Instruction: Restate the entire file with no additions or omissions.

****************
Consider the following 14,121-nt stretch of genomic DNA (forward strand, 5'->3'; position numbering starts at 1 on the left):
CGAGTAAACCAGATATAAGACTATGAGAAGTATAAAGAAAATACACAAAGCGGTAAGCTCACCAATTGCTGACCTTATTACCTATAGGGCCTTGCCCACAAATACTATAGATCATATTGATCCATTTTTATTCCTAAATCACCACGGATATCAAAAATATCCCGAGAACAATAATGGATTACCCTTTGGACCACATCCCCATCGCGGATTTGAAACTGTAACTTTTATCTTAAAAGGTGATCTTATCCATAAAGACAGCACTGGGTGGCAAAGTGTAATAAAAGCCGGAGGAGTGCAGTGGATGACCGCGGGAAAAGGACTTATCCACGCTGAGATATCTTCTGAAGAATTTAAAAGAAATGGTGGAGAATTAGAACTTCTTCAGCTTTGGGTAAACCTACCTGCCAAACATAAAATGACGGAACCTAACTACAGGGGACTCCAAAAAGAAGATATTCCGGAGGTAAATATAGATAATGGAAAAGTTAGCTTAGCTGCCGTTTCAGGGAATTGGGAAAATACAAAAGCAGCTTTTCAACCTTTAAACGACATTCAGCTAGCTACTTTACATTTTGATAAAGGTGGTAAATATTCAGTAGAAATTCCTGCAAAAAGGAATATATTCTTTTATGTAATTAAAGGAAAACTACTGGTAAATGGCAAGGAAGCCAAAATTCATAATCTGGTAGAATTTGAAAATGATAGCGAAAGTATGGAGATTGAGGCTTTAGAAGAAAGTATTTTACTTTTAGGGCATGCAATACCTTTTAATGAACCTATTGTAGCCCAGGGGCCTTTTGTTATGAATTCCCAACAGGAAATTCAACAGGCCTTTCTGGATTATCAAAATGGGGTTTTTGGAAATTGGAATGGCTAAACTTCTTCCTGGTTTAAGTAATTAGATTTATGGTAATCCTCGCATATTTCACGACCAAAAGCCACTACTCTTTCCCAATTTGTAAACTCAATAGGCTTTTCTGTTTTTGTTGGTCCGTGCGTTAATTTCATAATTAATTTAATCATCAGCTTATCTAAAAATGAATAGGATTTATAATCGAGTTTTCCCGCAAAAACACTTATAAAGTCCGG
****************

Consider the following 14,121-nt stretch of genomic DNA (forward strand, 5'->3'; position numbering starts at 1 on the left):
CGAGTAAACCAGATATAAGACTATGAGAAGTATAAAGAAAATACACAAAGCGGTAAGCTCACCAATTGCTGACCTTATTACCTATAGGGCCTTGCCCACAAATACTATAGATCATATTGATCCATTTTTATTCCTAAATCACCACGGATATCAAAAATATCCCGAGAACAATAATGGATTACCCTTTGGACCACATCCCCATCGCGGATTTGAAACTGTAACTTTTATCTTAAAAGGTGATCTTATCCATAAAGACAGCACTGGGTGGCAAAGTGTAATAAAAGCCGGAGGAGTGCAGTGGATGACCGCGGGAAAAGGACTTATCCACGCTGAGATATCTTCTGAAGAATTTAAAAGAAATGGTGGAGAATTAGAACTTCTTCAGCTTTGGGTAAACCTACCTGCCAAACATAAAATGACGGAACCTAACTACAGGGGACTCCAAAAAGAAGATATTCCGGAGGTAAATATAGATAATGGAAAAGTTAGCTTAGCTGCCGTTTCAGGGAATTGGGAAAATACAAAAGCAGCTTTTCAACCTTTAAACGACATTCAGCTAGCTACTTTACATTTTGATAAAGGTGGTAAATATTCAGTAGAAATTCCTGCAAAAAGGAATATATTCTTTTATGTAATTAAAGGAAAACTACTGGTAAATGGCAAGGAAGCCAAAATTCATAATCTGGTAGAATTTGAAAATGATAGCGAAAGTATGGAGATTGAGGCTTTAGAAGAAAGTATTTTACTTTTAGGGCATGCAATACCTTTTAATGAACCTATTGTAGCCCAGGGGCCTTTTGTTATGAATTCCCAACAGGAAATTCAACAGGCCTTTCTGGATTATCAAAATGGGGTTTTTGGAAATTGGAATGGCTAAACTTCTTCCTGGTTTAAGTAATTAGATTTATGGTAATCCTCGCATATTTCACGACCAAAAGCCACTACTCTTTCCCAATTTGTAAACTCAATAGGCTTTTCTGTTTTTGTTGGTCCGTGCGTTAATTTCATAATTAATTTAATCATCAGCTTATCTAAAAATGAATAGGATTTATAATCGAGTTTTCCCGCAAAAACACTTATAAAGTCCGG